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Fw: Mississippians Come Together

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  • John A. Gable
    ... From: Zellie Orr To: ; Sent: Wednesday, February 25, 2004 7:03 PM Subject: FW:
    Message 1 of 1 , Feb 26, 2004
      ----- Original Message -----
      From: "Zellie Orr" <zellie@...>
      To: <Tweedr@...>; <TRA_Gable@...>
      Sent: Wednesday, February 25, 2004 7:03 PM
      Subject: FW: Mississippians Come Together

      > -----Original Message-----
      > From: Zellie Orr [mailto:zellie@...]
      > Sent: Wednesday, February 25, 2004 3:08 PM
      > Subject: Mississippians Come Together
      > ...Saying what we really think, feel or believe is often difficult. On
      > Thursday (Feb. 19th.) and Saturday (Feb. 21st.) Indianolans did just that!
      > While during an exhibit at Seymour Library- Feb. 19th., the
      > of Mr. Henry M. Seymour (for whom the Library is named), affirmed that it
      > was her family members who had denied blacks the use of the library by
      > refusing them library cards.
      > Ironically, at the very time she was telling me about the life-changing
      > experience that she so vividly recalled as a 10-year old white child, two
      > African-American civil rights activists who had marched around the
      > (forty years earlier) in an attempt to desegregate the library...led by my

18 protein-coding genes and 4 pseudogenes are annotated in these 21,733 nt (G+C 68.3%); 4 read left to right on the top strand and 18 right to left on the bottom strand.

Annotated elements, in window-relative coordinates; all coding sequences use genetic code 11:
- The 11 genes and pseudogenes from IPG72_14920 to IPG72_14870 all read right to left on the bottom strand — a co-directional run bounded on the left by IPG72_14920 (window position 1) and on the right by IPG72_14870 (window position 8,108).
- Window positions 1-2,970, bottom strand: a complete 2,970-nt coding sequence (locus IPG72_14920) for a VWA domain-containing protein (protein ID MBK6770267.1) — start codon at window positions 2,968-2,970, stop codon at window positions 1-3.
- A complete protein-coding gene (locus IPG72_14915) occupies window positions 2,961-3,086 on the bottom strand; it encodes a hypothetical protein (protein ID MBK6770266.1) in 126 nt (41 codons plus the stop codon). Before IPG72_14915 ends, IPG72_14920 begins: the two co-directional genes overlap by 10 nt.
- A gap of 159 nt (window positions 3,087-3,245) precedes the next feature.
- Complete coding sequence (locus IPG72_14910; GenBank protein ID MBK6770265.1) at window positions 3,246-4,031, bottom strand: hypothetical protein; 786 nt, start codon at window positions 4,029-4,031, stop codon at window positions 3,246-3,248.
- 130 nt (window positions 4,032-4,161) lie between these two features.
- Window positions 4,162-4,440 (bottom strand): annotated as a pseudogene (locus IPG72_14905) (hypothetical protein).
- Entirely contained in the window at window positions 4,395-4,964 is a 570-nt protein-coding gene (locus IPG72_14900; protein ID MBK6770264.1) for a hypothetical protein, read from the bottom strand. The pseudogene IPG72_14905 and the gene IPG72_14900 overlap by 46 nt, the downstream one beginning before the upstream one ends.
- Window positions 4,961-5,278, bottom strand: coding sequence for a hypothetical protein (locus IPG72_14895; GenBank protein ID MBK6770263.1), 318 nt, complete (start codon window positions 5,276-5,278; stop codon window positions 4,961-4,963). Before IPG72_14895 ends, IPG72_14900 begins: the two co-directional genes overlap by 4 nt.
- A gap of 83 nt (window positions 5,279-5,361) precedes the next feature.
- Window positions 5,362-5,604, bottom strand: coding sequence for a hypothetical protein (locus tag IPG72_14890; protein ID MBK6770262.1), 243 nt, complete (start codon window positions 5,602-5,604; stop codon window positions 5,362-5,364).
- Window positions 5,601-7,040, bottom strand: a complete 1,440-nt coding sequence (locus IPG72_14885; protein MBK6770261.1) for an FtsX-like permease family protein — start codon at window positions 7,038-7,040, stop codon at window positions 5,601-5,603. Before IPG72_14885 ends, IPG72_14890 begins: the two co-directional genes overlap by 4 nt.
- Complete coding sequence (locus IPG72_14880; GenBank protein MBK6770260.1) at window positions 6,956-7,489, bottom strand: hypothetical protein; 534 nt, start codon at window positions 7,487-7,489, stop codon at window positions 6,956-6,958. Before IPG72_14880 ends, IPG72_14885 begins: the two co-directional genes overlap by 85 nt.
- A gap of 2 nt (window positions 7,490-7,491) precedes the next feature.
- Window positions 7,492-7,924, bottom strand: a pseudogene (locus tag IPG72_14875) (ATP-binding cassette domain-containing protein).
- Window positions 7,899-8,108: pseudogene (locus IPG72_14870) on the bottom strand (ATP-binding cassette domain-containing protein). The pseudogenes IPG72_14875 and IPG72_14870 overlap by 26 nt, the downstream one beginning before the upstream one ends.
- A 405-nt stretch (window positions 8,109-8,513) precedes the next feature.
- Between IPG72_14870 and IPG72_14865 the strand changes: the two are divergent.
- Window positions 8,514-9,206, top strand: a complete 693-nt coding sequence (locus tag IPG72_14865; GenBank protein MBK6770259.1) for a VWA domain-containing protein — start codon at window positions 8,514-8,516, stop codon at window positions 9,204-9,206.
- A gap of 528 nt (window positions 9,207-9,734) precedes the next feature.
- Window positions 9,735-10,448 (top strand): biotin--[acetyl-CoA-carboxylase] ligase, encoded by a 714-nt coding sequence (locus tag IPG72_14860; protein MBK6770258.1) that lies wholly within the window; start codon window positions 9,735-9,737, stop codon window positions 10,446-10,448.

> fiancé, Charlie Scattergood, were also present. The protest had resulted
      > their being jailed, and Charlie dragged some fifty feet.
      > Neither she (Leslee), nor them (Robert & Juanita), knew each other. I
      > introduced them, and with teary eyes we dialogued. We learned of each
      > fears, and aspirations...more than anything else a much needed spiritual
      > healing had begun.
      > Standing beneath the photo of Leslee's dad--- Leslee, Robert, Juanita
      > my 10-year old daughter, Haley, holding the photo of her deceased
      > (Charlie), we bonded at the very library that had once divided us.
      > February 21st., in the Chancery Clerk's office in Indianola a diverse
      > group of locals and others from out-of-state came together to commemorate
      > 100 years later the contributions of two of Mississippi's outstanding
      > citizens, Wayne & Minnie Cox. They, with President Roosevelt coming to
      > defense when some whites in Indianola took adverse action attempting to
      > Minnie Cox from her position as the nation's first African-American female
      > postmaster, became perhaps the first in the "pre-struggle" for the equal
      > rights of all Americans.
      > Five generations (100 years) later, Christina & Wellington III, the
      > descendants of Minnie & Wayne Cox stand next to a marker being erected in
      > Indianola's Cox Park. As a result of the tribute in which they were also
      > honored via the unveiling of Minnie's photo which is being placed in the
      > local post office...they are being vindicated.
      > With sincere thanks to God...to Charlie...to Mississippians and others
      > (black and white)...I am humbled and elated to be a part of building a
      > progressive Mississippi.
      > Love,
      > Zellie
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